Less than two years ago, I wrote an article for Brand Aid about display URL tricks used by affiliates and other brand hijackers in paid search ads. In that article, one of the tactics discussed, ‘tactic # 2’, was a misdirected display URL – where the display URL of the paid ad shows one domain, but the landing page is a completely different top level domain.
In that scenario, the typical landing page would contain the advertiser’s logo and look ‘official’ as if it were authorized or even owned by the brand holder through the use of colors and brand like design.
The website might prominently display a form for you to enter your email address in order to receive a prize such as a gift card or will ask you for more information about yourself, thus creating a ‘lead’ to be sold by an affiliate marketer.
Affiliates Misrepresent Your Brand Identity In Email
This tactic has an additional ploy – email. Yes, I am talking about SPAM, but a special kind of SPAM where the brand owner is unknowingly being exploited in unsolicited emails for the benefit of affiliate marketers with a tricky design, intended to skirt around the CAN SPAM act.
We have seen all sorts of brands exploited in this manner including phone providers, phone manufacturers, nationally known restaurant chains, computer brands, and major airlines. I am purposefully not mentioning any of these brands by name due to potential liabilities for them under the CAN SPAM act.
To refresh your memory, the CAN SPAM act sets out rules to govern email messages that promote or advertise commercial products or services.
The basic tenets of the act are: not to be false or misleading in the header or subject, to allow recipients to opt-out, and to inform recipients of who you are, where you are located, and how to opt out.
The misdirected brand tactic for email uses the following clever ruse:
- A prominent brand is mentioned in the email with a call to action e.g. confirm your phone order for a [cell phone brand].
- The ‘from’ field contains an alias disguised to look like a subject such as ‘Travel Confirmation’. You will need to view the email details to see the email address of the sender (which is an extra step if you use a free web mail account). When you do that, the ‘from’ field will appear to come from an individual, probably a fake name, at a website that doesn’t display a web page and is registered as a private domain so that you can’t obtain the registration information.
- The message subject makes it look like you have already ordered something e.g. ‘please confirm reservation ABC123’
- The message body consists of 2 lines of text – no images. Your email is the greeting line, followed by a message in the body such as ‘Please claim your promotional tickets on [a popular airline]: Confirmation Code ABC123’. Like the sample shown below.
- The opt-out portion of the email appears below the fold, after scrolling through a yard of white space. You will then find 2 places to click to opt-out. The first will appear in text with a bogus address. The second will only appear if you enable images, and will contain a second different address embedded in a blurry image.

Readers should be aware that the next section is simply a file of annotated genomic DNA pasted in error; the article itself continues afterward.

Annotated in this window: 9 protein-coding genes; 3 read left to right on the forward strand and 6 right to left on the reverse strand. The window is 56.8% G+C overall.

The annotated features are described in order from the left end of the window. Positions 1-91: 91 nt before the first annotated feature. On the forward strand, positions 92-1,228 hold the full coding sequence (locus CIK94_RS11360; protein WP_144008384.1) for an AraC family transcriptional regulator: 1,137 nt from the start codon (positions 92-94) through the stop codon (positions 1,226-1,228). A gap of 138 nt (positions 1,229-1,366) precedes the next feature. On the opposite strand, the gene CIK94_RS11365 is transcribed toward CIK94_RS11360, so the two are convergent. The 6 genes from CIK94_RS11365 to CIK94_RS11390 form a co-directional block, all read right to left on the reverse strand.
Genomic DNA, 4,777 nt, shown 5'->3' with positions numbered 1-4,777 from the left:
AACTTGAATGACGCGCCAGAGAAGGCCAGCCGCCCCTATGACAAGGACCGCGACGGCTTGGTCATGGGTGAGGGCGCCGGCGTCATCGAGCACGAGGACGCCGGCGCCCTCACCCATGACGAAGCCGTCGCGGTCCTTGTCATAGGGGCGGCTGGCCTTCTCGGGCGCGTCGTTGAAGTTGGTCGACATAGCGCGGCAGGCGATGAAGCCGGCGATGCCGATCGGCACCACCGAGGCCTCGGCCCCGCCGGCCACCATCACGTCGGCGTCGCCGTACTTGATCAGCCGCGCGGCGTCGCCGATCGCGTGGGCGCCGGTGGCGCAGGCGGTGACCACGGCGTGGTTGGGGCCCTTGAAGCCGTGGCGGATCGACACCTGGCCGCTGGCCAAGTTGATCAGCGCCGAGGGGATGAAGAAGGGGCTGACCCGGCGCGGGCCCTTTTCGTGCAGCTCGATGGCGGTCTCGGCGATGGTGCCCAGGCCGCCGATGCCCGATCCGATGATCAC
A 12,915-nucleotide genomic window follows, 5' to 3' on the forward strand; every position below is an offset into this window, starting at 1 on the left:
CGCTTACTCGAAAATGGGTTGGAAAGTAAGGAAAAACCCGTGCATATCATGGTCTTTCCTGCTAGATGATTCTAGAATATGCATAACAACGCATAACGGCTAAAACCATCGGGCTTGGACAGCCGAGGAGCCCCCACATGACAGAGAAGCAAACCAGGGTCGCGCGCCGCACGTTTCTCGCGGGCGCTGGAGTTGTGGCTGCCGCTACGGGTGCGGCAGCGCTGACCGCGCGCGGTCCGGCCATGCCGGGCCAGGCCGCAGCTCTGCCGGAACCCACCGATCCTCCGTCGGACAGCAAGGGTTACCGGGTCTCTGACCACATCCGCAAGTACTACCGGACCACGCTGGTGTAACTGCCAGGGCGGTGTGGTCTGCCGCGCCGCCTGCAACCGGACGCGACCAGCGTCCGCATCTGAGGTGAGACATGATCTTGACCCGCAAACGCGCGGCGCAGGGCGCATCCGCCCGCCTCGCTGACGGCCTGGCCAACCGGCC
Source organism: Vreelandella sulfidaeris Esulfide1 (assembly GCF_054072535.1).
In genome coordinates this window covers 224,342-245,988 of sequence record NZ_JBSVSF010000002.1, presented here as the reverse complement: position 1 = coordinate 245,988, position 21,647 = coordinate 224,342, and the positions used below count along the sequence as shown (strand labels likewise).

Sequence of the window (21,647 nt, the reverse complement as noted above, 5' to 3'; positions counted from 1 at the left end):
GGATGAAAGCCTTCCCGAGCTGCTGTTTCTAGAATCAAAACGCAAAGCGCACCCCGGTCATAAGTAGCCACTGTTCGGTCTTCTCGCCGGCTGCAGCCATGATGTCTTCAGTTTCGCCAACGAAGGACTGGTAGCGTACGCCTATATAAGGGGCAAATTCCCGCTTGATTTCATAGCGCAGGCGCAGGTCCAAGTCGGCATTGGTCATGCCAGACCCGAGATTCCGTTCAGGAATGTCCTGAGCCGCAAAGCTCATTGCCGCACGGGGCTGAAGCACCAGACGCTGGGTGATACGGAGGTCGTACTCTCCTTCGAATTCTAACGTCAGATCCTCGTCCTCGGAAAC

- If you click through on the link in the email, just like in the misdirected display URL trick, you are misdirected to a web page that appears to be an official site sanctioned by the brand with a logo and brand colors, but is actually designed by an affiliate marketer to obtain your email address or other personal information.
- Finally, opting-out of the email is not effective. The reason is because the affiliate is operating under multiple aliases. Opting out of a single alias does not opt you out of the others.
The ruse is compounded in that on the surface, it appears to be compliant with CAN SPAM, however it is not. In fact, violates several of the tenets of CAN SPAM laws:
- It is false and misleading. The subject implies that you ordered something when you did not. The link leads to a brand imposter web site. Last, the domain from which it is sent is a private domain, thus violating the underlying spirit of being upfront as opposed to misleading.
- It doesn’t provide a proper address. It is implied that the address provided should match the sender. However, there is no way to verify a match since the private domain makes it impossible to verify.
- The Opt-out is Improper. While you can opt-out, the method violates the spirit of the act. Since the affiliate is using multiple aliases, you would need to opt-out from each alias at an incredible pace in order to keep up with the barrage of spam. Further, the opt-out is located after a lengthy stretch of white space, making it tough to find. Finally, opting-out may only be another clever way to confirm your email address and thus opt you in instead.
As Brand owners, you need to be aware of this tactic and monitor email vigorously for it.
The CAN SPAM act specifically makes it your responsibility to monitor email messaging. If your brand is identified in the email, you are just as culpable as the affiliate. The fine for violating the CAN SPAM act is up to $16,000 for each separate email. Monitoring costs a lot less than the penalty and will save the good will of your brand.
Opinions expressed in this article are those of the guest author and not necessarily Search Engine Land. Staff authors are listed here.